Behind The Work


Senior Writer and Editor
Hannah Lindley joined Havas Group in October 2021 as a Senior Writer and Editor. She has a background in corporate reputation management, journalism, and creative writing.
Women die from gender-based violence far too frequently – a reality that is unacceptable and must change. To help raise awareness for this issue, Havas Peru developed “Minute 8” to call for a nationwide moment of silence in recognition of women who have been victims of femicide.
We spoke to Mauricio Fernandez Maldonado, Chief Creative Officer of Havas Peru, about the campaign and why it is so important.

Can you give us some background on this issue and why it’s so important to draw attention to?

At some point in our lives, we’ve either heard or will hear news about a femicide – but have you ever wondered how often they happen? According to UN data, a woman dies from femicide every 8 minutes globally. We cannot afford to remain silent about this fact. For this reason, we created a way to raise awareness about this problem – paradoxically through a minute of silence. Yet our “minute of silence” had different connotations – it was not only out of respect for women who have suffered, but to highlight the severity of the problem.

How did you concept the campaign? What was that process like?

We found that a “minute of silence” – which people traditionally observe as a sign of respect when people die – was a very powerful vehicle to showcase the tragic data we found. We centred around bringing this to television, deciding on a minute of silence that would occur every 8 minutes, breaking up the continuity that television programmes usually have. Thus, we had a total of 45 minutes of silence in television.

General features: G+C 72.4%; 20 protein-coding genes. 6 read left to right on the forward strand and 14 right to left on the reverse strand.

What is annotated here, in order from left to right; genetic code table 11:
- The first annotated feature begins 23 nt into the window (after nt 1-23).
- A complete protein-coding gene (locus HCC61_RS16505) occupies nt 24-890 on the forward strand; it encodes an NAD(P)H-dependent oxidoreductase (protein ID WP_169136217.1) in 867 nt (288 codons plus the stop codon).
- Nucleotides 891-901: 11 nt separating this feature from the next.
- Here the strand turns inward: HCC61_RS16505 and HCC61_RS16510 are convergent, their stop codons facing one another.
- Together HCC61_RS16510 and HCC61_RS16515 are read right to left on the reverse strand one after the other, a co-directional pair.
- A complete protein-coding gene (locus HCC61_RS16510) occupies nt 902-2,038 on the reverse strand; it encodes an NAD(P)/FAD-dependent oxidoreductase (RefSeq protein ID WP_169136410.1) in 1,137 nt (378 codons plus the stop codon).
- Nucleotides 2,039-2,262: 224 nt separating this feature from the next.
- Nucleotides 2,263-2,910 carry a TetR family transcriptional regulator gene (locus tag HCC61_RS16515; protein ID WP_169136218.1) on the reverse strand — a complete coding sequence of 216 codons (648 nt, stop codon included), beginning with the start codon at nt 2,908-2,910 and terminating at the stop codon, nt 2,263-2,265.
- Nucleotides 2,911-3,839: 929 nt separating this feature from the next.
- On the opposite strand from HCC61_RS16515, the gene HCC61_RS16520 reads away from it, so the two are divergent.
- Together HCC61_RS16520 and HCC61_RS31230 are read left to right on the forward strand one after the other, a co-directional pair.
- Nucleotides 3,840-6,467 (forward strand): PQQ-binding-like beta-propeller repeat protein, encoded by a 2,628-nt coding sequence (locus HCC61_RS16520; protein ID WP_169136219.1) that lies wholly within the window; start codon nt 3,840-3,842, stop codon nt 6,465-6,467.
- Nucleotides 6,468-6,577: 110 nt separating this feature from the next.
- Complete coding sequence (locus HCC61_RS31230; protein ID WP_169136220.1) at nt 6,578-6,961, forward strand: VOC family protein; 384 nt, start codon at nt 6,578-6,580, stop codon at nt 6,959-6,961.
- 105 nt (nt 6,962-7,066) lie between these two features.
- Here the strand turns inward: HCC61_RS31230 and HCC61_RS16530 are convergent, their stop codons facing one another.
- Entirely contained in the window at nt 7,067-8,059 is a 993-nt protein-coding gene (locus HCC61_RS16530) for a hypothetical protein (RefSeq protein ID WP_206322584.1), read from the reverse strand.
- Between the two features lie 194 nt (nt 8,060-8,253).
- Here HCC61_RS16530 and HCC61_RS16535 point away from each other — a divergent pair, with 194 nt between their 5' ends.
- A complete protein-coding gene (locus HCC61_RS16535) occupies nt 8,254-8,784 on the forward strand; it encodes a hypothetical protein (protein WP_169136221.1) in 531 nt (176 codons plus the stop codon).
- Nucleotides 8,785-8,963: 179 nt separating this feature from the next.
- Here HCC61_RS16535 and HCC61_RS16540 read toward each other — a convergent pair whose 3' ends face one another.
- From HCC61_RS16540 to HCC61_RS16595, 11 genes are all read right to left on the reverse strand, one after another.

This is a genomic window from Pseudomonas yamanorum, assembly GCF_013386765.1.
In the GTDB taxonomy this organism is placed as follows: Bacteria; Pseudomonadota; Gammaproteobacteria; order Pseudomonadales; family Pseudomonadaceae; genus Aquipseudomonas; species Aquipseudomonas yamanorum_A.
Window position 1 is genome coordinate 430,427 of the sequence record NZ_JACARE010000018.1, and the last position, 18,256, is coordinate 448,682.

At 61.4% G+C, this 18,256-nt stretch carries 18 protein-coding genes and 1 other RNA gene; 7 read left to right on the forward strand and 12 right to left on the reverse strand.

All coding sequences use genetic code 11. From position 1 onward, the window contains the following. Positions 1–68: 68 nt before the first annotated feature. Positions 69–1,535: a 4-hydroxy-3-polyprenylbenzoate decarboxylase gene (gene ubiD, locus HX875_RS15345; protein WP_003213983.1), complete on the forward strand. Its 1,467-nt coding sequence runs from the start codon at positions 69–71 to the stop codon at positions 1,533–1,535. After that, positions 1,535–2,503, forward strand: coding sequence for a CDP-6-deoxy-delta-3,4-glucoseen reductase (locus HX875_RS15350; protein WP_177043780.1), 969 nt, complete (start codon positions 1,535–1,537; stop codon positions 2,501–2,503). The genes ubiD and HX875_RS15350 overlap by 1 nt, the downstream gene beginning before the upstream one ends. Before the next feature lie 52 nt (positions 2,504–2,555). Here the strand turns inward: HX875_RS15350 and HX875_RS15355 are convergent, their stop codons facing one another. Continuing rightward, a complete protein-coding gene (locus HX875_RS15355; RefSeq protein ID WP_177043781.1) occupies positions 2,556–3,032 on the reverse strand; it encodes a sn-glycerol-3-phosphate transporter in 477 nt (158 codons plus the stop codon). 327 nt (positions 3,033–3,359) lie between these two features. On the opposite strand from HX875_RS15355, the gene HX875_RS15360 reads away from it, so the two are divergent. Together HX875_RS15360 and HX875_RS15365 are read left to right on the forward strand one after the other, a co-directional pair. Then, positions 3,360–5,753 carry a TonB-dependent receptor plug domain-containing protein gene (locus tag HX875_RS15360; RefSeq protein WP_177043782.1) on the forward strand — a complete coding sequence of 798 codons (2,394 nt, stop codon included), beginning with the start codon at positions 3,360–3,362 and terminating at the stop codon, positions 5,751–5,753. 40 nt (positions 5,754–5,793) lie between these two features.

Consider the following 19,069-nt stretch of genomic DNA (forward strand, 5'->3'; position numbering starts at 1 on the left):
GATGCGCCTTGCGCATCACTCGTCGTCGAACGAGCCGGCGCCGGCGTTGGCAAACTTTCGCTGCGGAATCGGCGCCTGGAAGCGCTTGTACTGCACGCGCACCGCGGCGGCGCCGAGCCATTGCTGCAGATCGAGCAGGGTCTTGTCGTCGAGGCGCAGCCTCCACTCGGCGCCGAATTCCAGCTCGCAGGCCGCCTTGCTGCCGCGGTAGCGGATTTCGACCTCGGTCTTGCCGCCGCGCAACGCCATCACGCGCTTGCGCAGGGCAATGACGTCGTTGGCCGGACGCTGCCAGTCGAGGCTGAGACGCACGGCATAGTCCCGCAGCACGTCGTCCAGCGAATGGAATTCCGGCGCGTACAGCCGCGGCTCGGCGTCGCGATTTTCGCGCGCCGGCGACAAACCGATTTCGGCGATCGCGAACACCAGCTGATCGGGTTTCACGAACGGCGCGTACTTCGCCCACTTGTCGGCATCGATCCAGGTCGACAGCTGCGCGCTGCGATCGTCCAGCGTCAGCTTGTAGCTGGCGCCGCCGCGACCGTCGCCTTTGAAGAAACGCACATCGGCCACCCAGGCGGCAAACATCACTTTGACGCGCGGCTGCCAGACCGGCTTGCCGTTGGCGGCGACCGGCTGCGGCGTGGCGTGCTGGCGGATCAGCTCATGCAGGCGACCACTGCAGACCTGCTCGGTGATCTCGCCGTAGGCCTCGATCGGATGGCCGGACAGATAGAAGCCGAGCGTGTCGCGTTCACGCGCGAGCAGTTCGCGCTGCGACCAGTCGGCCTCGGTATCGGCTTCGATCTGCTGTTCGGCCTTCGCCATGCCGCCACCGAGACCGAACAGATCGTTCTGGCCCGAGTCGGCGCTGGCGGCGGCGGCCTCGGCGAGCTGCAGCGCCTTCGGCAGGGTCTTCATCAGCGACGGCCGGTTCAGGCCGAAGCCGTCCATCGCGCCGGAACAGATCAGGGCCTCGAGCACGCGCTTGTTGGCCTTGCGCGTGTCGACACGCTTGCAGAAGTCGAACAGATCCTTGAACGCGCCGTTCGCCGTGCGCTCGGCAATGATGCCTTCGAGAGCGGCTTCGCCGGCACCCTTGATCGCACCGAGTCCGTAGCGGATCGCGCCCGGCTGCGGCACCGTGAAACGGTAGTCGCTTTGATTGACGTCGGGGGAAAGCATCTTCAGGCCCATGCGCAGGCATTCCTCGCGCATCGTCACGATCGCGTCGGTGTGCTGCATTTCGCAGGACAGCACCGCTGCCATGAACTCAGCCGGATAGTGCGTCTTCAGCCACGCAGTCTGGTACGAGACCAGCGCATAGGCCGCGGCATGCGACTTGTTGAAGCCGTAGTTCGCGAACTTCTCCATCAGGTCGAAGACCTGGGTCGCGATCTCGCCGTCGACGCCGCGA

How did you execute the campaign? What were the steps you took to bring it to life?

When we told the idea to our client, he immediately saw how powerful and simple the action was and how important it was to carry it out. We decided to execute this idea on November 25th – International Day for the Elimination of Violence Against Women, as declared by the UN – and it was carried out on all the prime programmes of Movistar Deportes and Movistar Plus. It should be noted that television is the most consumed medium in Peru, allowing our message to spread far and wide.

“We found that a “minute of silence” – which people traditionally observe as a sign of respect when people die – was a very powerful vehicle to showcase the tragic data we found.”

Were there any major successes or challenges you faced bringing it to life?

I feel that the power of this idea is directly correlated with how simple it was to implement it. Another of its strengths is the idea that it started with content and not necessarily traditional advertising, making its impact and reception better.

Can you give us an overview of the results you saw? Was there anything that surprised you?

We had 45 minutes of silence on television, which reached more than 5 million people – equivalent to a sixth of the total population of the country. The action generated lots of free publicity and we were a focal point in news stories coming from various media, which was very important considering that the idea came from a media brand.

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